The first thought I had was that there was no way I could feasibly include a pirate hat in the design, and that actually giving Willmore a pirate hat wouldn't work out too well. So, next I was drawn to the bandanna, definitely something that could be accomplished in a half mask. Finally, I really wanted to give Willmore an eye patch. It's a visual that immediately helps define him as a pirate. The one problem with the eye patch was that The Rover is a show with lots of sword fighting, and putting an eye patch on someone wielding not one, but two swords is a safety fiasco waiting to happen. So I spent a good chunk of time figuring out a way to create the appearance of an eye patch on stage without actually obscuring Willmore's vision at all. In the end, I used two pieces of black lace sewn to the mask and it worked rather successfully. Here are some pictures of the sculpting process, as well as a final picture of the mask, on the actor with his costume:

The Dons

For the mask for Don Pedro, I began with images of Spanish conquistadors. I was inspired by the shape of their armor, especially the helmet. I used the basic shape of the helmet when sculpting the forehead of the mask. I also wanted the mask to reflect the overall mood of a conquistador's costume--brooding and confrontational. To achieve this, I decided to make the details of the mask less realistic and more exaggerated. I stylized the traditional shape of a brooding man. I focused on particular angles that one might view the mask. The mask is designed to be viewed from the side--not necessarily face-on.

I painted the mask for Don Pedro's henchman. I kept his mask in the same color scheme as Don Pedro's mask. They both have the subtle red accent on the inside of their eyes.

For Don Antonio's mask there wasn't a particular image that inspired me. I was inspired by the colors red and gold. I knew that I wanted to paint it red with gold accents. As I designed and sculpted it I thought about how I could accent the design with gold. I chose a symmetrical design for the mask to provide a blank canvas to paint on. I sculpted a coat of arms on the forehead to distinguish Don Antonio from the other characters because of his wealth and status. For Don Antonio's henchman, I painted his mask in the same color palette.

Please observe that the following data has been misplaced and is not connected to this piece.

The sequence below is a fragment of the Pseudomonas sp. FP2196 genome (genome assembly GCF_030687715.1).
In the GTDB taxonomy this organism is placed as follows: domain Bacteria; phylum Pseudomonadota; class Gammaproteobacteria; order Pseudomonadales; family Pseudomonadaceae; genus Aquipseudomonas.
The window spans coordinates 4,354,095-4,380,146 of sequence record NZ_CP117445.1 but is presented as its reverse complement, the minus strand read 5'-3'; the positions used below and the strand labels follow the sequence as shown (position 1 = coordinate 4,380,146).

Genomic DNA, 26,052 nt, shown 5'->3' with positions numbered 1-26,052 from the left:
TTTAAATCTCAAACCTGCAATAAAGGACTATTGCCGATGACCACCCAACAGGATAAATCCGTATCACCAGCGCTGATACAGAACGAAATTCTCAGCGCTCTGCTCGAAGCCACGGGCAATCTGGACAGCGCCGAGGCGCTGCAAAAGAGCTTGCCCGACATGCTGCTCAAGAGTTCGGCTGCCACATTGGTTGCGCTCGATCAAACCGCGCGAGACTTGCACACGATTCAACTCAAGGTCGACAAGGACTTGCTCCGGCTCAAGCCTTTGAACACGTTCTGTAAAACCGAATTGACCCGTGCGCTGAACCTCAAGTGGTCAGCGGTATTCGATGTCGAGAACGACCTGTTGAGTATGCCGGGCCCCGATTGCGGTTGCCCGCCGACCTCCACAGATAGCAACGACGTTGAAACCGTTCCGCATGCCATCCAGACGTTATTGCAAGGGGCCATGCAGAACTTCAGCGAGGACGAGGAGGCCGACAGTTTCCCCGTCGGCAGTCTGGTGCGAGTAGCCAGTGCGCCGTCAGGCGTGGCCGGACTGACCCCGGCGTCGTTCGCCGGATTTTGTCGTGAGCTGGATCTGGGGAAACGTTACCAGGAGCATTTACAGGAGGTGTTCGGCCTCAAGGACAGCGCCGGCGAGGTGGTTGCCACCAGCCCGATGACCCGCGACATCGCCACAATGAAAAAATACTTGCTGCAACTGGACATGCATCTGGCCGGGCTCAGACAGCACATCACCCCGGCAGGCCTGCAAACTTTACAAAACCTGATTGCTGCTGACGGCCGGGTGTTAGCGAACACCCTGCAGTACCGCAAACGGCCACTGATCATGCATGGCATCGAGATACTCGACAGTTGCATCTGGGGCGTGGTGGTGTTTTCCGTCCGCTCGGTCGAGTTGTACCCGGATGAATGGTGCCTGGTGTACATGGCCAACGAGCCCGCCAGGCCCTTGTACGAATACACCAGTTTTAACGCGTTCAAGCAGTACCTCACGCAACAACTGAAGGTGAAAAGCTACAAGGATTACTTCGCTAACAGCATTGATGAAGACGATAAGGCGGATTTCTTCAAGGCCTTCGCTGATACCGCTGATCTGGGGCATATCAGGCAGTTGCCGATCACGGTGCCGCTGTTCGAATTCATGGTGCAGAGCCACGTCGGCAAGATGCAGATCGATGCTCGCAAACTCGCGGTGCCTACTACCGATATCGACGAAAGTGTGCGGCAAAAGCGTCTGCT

Saturday, May 7, 2011

Design Recap: Blunt

Blunt's mask was a whole lot of fun to approach. About a third of the way into the semester the mask team had a meeting to hash out any questions we had and settle on design ideas for the masks that were still up in the air. This came down to the British Cavaliers and some of the Spanish ladies' masks. I threw out the idea of Blunt being a Jester, got the ok and ran with it.
Given the way rehearsals had been shaping up it was very clear that Blunt's character was going to be pushed very far on the buffoon scale, so of course having him in a jester mask made a whole lot of sense. Not only could the jester easily communicate a large aspect of the character, but also fits very nicely into Venetian Carnival tradition. I did quite a bit of research into images of Venetian Jester masks:

There are quite a few individual elements I took from each mask in designing Blunt. The biggest thing I kept in mind was that, while Blunt does have an attempted rape written into the script it was not going to be played in a threatening manner. So while many of the images I looked up were vaguely sinister, I didn't want Blunt's mask to be mainly sinister. For this reason I decided to break another seeming convention of the jester mask, symmetry of the facial features. In every image I looked at the jester's face was symmetrical, and that seemed to limit a lot of the range or variety of expression in the mask. Specifically, I took the general size of the jester cap I wanted from the second and fourth images. The first image provided a model for the raised eyebrow I wanted to use (not too sinister of course). The fourth image provided some nice examples of fun, plump cheeks. And finally, the third image provided the best way I saw to delineate the cap from the face of the jester, as well as very fun lip detail that I was hoping to incorporate.

So as you will hopefully see in my series of sculpting pictures I played with asymmetrical facial features in order to give a wider range of possible expressions to the mask. (The process is in reverse order so you get a better idea of how it ended, don't want to keep you waiting!)

Of course, no mask is complete just sculpted. So You get one more picture, the final mask, paint job and costume worn by our actor who played Blunt (Kevin Place '11) :

Rather successful if I do say so myself.